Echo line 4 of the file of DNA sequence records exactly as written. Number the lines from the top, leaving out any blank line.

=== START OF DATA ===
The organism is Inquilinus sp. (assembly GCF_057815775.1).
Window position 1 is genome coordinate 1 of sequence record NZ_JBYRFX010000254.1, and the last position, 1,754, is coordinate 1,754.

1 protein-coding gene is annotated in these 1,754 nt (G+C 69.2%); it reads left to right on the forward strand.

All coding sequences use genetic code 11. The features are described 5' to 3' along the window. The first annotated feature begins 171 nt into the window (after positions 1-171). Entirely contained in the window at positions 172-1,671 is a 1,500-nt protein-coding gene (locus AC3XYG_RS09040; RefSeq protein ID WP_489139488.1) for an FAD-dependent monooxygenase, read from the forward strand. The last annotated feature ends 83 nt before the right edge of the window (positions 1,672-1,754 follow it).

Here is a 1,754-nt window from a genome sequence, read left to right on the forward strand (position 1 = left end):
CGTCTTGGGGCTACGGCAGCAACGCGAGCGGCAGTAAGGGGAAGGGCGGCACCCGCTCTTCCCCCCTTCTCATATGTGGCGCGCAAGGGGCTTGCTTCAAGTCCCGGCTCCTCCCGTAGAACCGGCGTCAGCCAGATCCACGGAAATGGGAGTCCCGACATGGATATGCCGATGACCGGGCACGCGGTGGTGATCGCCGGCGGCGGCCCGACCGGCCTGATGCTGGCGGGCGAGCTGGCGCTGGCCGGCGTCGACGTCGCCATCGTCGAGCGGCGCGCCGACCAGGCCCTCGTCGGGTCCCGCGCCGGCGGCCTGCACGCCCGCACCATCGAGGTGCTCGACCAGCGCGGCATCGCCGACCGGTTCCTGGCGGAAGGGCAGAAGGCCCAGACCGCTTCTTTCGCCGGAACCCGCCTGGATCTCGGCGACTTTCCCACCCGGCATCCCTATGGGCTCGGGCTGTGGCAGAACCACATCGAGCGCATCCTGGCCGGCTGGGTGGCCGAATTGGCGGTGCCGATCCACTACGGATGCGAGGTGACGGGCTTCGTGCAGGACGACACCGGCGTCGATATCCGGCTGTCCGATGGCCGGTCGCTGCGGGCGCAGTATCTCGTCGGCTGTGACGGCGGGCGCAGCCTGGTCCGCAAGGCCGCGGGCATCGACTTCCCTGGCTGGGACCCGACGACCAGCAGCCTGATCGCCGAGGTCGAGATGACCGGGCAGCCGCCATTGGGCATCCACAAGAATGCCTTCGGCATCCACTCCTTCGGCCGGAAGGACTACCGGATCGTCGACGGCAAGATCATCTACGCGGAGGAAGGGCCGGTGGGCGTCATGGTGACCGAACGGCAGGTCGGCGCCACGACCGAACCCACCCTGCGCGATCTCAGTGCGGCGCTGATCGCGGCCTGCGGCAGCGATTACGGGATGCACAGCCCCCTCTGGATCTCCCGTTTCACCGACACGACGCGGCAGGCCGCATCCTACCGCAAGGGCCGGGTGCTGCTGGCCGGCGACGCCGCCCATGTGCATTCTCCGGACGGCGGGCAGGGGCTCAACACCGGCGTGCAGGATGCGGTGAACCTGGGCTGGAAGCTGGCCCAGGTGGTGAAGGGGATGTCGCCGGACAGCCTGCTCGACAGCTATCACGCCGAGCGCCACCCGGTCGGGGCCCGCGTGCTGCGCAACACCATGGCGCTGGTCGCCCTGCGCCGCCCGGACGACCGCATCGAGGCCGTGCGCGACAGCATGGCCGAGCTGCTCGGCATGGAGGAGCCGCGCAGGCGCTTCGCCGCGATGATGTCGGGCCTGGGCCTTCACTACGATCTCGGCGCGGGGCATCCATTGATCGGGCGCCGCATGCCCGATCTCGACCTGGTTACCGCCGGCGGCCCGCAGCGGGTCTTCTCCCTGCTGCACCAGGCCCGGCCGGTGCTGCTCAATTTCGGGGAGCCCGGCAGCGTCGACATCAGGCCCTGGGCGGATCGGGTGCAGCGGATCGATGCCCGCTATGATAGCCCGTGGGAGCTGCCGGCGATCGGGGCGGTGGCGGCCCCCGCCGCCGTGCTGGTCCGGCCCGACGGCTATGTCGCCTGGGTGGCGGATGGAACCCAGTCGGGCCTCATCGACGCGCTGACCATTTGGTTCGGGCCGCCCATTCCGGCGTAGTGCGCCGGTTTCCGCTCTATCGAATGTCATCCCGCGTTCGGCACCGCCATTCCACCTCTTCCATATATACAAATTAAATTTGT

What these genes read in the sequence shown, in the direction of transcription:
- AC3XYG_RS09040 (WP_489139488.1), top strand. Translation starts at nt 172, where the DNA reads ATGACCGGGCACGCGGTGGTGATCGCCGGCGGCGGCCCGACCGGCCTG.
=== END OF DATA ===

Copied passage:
All coding sequences use genetic code 11. The features are described 5' to 3' along the window. The first annotated feature begins 171 nt into the window (after positions 1-171). Entirely contained in the window at positions 172-1,671 is a 1,500-nt protein-coding gene (locus AC3XYG_RS09040; RefSeq protein ID WP_489139488.1) for an FAD-dependent monooxygenase, read from the forward strand. The last annotated feature ends 83 nt before the right edge of the window (positions 1,672-1,754 follow it).